An Analysis of Resurrection of The Daleks
With thanks to Fiona Moore
Originally published in Celestial Toyroom Issue 301
"Resurrection of the Daleks" was broadcast as two forty-five-minute episodes on the 8th and 15th February 1984. The story was initially very well received, accruing high audience appreciation figures and later topping the DWM season poll for that year. The author, Eric Saward, however, was not happy about this honour, publicly stating that a vote for "Resurrection" was a vote for continuity, and that "The Caves of Androzani", in his opinion, was a much better story. As we shall see, not only did history prove him right, but an in-depth look at the serial reveals a script and production which were flawed from the outset.
"Resurrection of the Daleks" (originally called "Warhead", though also referred to as "The Return"), was troubled from the very beginning. The first problem arose when Dalek creator Terry Nation took against some of the ideas Saward had included in his script. The death of Davros, the introduction of a gold Emperor Dalek, and the fact that Daleks could be destroyed by automatic gunfire, were just some of the elements that did not meet with his approval. As a consequence, Saward was forced to make substantial rewrites.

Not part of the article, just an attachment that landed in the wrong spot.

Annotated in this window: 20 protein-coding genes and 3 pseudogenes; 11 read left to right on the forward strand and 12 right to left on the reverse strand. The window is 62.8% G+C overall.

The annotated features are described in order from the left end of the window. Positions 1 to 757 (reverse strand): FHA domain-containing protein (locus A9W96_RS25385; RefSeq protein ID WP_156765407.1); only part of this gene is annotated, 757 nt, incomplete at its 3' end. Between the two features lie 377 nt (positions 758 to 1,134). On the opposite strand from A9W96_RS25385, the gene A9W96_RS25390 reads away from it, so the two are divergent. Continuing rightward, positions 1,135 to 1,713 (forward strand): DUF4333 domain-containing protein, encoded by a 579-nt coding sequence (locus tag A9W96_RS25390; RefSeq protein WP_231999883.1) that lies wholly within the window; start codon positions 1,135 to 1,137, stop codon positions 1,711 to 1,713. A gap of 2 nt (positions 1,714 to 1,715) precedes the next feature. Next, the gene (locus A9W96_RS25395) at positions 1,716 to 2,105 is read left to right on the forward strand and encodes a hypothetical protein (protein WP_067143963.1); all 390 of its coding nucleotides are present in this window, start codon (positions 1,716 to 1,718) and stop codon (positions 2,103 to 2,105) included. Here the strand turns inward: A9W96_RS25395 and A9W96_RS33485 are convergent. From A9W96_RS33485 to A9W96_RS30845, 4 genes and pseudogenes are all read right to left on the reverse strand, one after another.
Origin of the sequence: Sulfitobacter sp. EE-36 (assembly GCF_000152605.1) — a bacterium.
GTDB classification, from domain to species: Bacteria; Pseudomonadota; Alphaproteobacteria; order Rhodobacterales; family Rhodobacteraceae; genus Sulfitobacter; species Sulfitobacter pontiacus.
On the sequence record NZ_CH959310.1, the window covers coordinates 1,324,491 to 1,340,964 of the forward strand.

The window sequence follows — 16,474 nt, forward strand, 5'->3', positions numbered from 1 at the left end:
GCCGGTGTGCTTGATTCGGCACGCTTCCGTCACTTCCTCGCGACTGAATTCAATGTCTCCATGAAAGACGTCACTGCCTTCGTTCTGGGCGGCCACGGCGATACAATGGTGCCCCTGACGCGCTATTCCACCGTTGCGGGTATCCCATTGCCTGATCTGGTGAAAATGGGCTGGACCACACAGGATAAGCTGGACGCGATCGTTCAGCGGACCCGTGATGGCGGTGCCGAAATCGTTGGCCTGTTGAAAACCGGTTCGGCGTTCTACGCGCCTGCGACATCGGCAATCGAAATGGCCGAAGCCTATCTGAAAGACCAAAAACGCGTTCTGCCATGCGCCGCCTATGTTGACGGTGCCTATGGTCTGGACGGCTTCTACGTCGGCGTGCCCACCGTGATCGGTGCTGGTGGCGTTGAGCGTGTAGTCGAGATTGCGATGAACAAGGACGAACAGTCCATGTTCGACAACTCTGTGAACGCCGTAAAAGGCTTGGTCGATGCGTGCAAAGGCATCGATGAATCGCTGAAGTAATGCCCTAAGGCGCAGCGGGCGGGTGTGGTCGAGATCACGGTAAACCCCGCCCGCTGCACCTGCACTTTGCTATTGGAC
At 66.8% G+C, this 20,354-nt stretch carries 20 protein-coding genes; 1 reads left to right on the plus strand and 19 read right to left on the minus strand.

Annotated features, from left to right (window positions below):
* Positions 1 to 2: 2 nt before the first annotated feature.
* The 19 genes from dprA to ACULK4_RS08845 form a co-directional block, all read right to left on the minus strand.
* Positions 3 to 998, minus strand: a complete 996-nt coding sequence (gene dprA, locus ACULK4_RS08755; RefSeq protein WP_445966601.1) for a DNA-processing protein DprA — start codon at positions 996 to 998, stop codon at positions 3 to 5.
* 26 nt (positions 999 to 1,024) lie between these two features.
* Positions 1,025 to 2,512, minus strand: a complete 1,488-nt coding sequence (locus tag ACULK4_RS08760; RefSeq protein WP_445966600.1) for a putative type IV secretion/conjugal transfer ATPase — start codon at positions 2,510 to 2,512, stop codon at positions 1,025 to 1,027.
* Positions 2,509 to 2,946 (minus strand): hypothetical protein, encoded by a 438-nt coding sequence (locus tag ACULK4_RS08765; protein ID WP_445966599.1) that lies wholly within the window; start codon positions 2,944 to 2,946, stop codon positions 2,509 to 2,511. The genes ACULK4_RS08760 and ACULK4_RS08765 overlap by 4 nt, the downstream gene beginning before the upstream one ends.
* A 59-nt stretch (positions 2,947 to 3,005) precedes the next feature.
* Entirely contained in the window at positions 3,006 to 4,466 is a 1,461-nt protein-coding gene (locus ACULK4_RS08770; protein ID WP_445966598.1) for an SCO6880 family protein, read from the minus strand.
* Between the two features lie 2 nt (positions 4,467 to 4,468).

The next problem came in the form of an electricians' strike. This necessitated extreme scheduling changes, which resulted in the story finally being recorded in late 1983 and broadcast in early 1984. Originally slated for the end of Season Twenty, "Resurrection" was, according to Terence Dudley, to have featured the shape changing robot Kamelion, revealing it to be a product of Dalek technology, and consequently under their control. The post-strike re-shuffle, however, meant that firstly, "Resurrection" was to be shifted into Season Twenty-One, and secondly, that the story would no longer be directed by Peter Grimwade, the job now falling to Matthew Robinson. This latter decision was apparently due to the director having not invited producer John Nathan-Turner out to a lunch with the rest of the story's cast and crew. As a result of this perceived snub, JN-T made the decision that Grimwade was never to direct for Doctor Who again.
Saward, who was then also Doctor Who's script editor, thought this action unfair and as a consequence commissioned Grimwade to write a script for Season Twenty-One, which would ultimately become "Planet of Fire". At some point Saward also decided to remove Kamelion from his Dalek story, and give the character over to Grimwade. Why this change took place has still yet to be revealed; however, the decision was to have a dramatic impact on "Resurrection's" structure and plot, which, together with the rewrites insisted on by Nation, and other behind-the-scenes pressures, was to result in a story shot through with logistical and ethical uncertainty.